…and what child protective services in Arizona did to an eight-year-old boy last week certainly qualifies.
The boy already had endured the death of his younger brother, allegedly at the hands of his mother's boyfriend. It was another of those cases where, if news accounts are correct, there were more "red flags" than at a Soviet May Day parade. That's why the Arizona Daily Star, which regularly ignores other failings of CPS, even to the point of downplaying fatalities in foster care, was interested this time.
One of those who is furious with CPS, and has said so, is the boy's father, Oscar Silva Jr. Silva also has brought a lawsuit, which probably is how the Star found out about the case and learns of new developments.
The Star story, including Silva's criticism, ran on a Sunday, a day Silva is allowed to visit his surviving son. The boy saw the story and was, of course, curious about it. So Silva let him read it. Silva also had visits on Tuesdays and Thursdays. But not anymore. Last week, the Star reported that hours before the Tuesday visit, Silva was notified that visits were suspended at least until a meeting with his CPS case manager. The nominal excuse: Silva had discussed the case with his son, violating a verbal agreement.
Now, on top of everything else, this boy not only is deprived of the love and comfort of his father, he also gets a truckload of guilt - as he tries to imagine what he did wrong to be punished by losing the chance to see his father. CPS claims that there were behaviors by the father "seen as potentially harmful to the child." Any such behaviors can't come close to the actual harm done by the agency. (Now that CPS' cruelty has been publicized, it appears the agency is backing off; claiming they're just changing the location and supervision of visits. Right.)
I can believe that whoever made this decision managed to convince himself or herself that it was for the child's own good. Rationalization is powerful. That doesn't make what CPS did here any less evil. As is so often the case with agencies that have vast power and no accountability, this was really about payback; about showing who's boss.
And no one has done more to enhance this power than the very reporter who wrote the story. Working hand-in-glove with a favored politician, they've started a foster-care panic in the Tucson area that's raged above and beyond the statewide panic that began in 2003 and never stopped. (See NCCPR's Arizona Report and these previous Blog items: Arizona: State of willful ignorance and An Arizona newspaper's double standards are showing).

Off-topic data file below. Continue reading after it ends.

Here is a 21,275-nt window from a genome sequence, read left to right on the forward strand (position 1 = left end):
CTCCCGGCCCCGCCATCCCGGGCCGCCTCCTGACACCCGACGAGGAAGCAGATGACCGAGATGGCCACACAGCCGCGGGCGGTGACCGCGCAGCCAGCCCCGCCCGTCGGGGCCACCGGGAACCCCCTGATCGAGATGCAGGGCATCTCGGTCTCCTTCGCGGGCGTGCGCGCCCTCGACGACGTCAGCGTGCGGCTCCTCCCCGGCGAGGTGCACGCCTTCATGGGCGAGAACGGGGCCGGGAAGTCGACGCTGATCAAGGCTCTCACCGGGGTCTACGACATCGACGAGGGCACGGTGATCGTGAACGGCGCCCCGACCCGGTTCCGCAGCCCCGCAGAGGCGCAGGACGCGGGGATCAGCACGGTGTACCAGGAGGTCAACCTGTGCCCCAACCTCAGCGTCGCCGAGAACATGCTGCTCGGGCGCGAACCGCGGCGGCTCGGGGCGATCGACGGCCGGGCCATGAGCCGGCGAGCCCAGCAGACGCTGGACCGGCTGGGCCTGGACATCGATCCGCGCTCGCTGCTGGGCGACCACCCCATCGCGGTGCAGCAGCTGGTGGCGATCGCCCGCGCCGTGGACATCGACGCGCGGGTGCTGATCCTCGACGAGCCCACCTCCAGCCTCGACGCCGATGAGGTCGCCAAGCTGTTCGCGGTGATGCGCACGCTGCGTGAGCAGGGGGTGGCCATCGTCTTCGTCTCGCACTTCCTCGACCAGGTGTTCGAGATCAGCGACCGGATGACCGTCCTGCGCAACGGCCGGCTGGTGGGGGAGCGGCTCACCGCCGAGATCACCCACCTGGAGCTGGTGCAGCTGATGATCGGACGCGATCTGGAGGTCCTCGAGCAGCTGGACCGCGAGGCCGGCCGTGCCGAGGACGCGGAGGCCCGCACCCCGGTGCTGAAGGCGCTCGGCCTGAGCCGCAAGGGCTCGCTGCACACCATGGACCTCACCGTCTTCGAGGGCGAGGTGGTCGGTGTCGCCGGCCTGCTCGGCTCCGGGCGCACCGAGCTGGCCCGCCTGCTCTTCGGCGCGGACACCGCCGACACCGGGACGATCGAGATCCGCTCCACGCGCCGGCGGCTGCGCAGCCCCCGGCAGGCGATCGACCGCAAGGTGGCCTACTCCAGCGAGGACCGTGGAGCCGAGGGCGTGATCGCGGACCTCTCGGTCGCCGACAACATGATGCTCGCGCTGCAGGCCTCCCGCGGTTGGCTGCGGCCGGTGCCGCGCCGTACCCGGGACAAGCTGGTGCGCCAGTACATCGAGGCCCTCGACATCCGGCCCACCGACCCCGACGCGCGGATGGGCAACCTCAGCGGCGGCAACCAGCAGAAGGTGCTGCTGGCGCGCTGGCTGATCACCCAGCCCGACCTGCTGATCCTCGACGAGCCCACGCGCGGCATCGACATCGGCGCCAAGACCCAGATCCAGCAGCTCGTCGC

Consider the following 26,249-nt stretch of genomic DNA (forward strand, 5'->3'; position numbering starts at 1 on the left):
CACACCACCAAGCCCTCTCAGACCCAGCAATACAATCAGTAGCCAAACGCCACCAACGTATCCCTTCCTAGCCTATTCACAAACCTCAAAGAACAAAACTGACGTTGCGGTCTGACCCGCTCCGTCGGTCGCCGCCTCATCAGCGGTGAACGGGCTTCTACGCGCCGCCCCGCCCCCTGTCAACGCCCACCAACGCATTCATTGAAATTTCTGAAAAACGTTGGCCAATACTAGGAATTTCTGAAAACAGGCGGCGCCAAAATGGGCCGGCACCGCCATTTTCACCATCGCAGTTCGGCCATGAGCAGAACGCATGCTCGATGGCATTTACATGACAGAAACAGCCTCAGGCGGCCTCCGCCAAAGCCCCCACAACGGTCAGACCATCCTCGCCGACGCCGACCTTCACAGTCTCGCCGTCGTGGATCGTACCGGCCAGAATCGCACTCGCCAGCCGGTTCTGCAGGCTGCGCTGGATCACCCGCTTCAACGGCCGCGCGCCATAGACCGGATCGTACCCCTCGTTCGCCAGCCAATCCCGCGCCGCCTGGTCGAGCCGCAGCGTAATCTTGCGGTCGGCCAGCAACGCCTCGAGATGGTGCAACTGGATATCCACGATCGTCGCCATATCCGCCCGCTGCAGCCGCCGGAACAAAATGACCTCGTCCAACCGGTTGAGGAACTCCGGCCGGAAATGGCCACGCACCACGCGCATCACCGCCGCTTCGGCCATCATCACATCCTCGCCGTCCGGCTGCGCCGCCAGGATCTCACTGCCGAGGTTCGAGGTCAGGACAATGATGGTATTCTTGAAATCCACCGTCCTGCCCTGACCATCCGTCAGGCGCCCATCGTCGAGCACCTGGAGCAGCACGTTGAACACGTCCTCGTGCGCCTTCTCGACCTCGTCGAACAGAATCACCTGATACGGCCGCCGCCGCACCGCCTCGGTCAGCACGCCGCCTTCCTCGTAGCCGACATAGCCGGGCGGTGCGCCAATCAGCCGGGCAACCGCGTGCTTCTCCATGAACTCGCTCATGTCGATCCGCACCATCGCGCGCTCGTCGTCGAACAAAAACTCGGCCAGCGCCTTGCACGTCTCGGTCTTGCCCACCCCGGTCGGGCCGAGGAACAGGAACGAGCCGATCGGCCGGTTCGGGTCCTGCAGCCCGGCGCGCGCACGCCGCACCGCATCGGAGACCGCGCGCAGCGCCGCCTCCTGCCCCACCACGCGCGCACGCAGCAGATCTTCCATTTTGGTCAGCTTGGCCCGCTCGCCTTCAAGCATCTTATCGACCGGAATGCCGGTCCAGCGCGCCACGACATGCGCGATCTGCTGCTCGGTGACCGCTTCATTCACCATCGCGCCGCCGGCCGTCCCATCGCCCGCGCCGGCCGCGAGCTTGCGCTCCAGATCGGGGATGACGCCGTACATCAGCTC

Story after story portrays birth parents as the only danger to children, and leaving children in dangerous homes as the only mistake CPS makes. And in almost every story, the reporter makes sure to toss the pol a softball question of the "This is really outrageous, don't you think?" variety, to which the pol replies: "Why, yes, it is absolutely outrageous, and that's why I…" Then the pol rubs a little salt in families wounds by stereotyping all of them as hopeless meth addicts – and portraying addiction as a "decision" freely made and no more complicated than the pol himself choosing which tie to wear to be sure he looks his best on camera.
This only further increases CPS' power to take away children, like Oscar Silva's surviving son, and do whatever it wants to them after they're removed.
Why, then, is it so hard for so many Arizona journalists to believe that an agency this arrogant, this powerful and this unaccountable often mistreats children by wrongfully taking them away in the first place? Why are so many who know full well that CPS is wrong in this case, so willing to believe every word when CPS says they only take children when absolutely necessary? Why do so many Arizona journalists accept and amplify the pol's vicious stereotyping of drug abusers - and his willful ignorance about drug abuse - without allowing a word of dissent? Who do so many Arizona journalists respond to the failings of CPS by urging that an organization which so flagrantly misused its power in this case should get more power?
And how many more children are suffering right now because of this very credulity and the foster-care panic it encouraged - especially in the Tucson area?
If anyone is wondering why the surviving child isn't living with his father, so am I. But apparently the reporter never asked. And, to top it off, the reporter blew the lead. He wrote: "A father whose son was killed while under CPS watch had his visitation with his surviving older son cut off after talking to the boy about a Sunday Arizona Daily Star story on his brother."
If the reporter really understood who suffers when parent and child are separated he would have written: "An eight-year-old boy, already coping with the death of his younger brother under CPS supervision, had his visits with his father cut off …"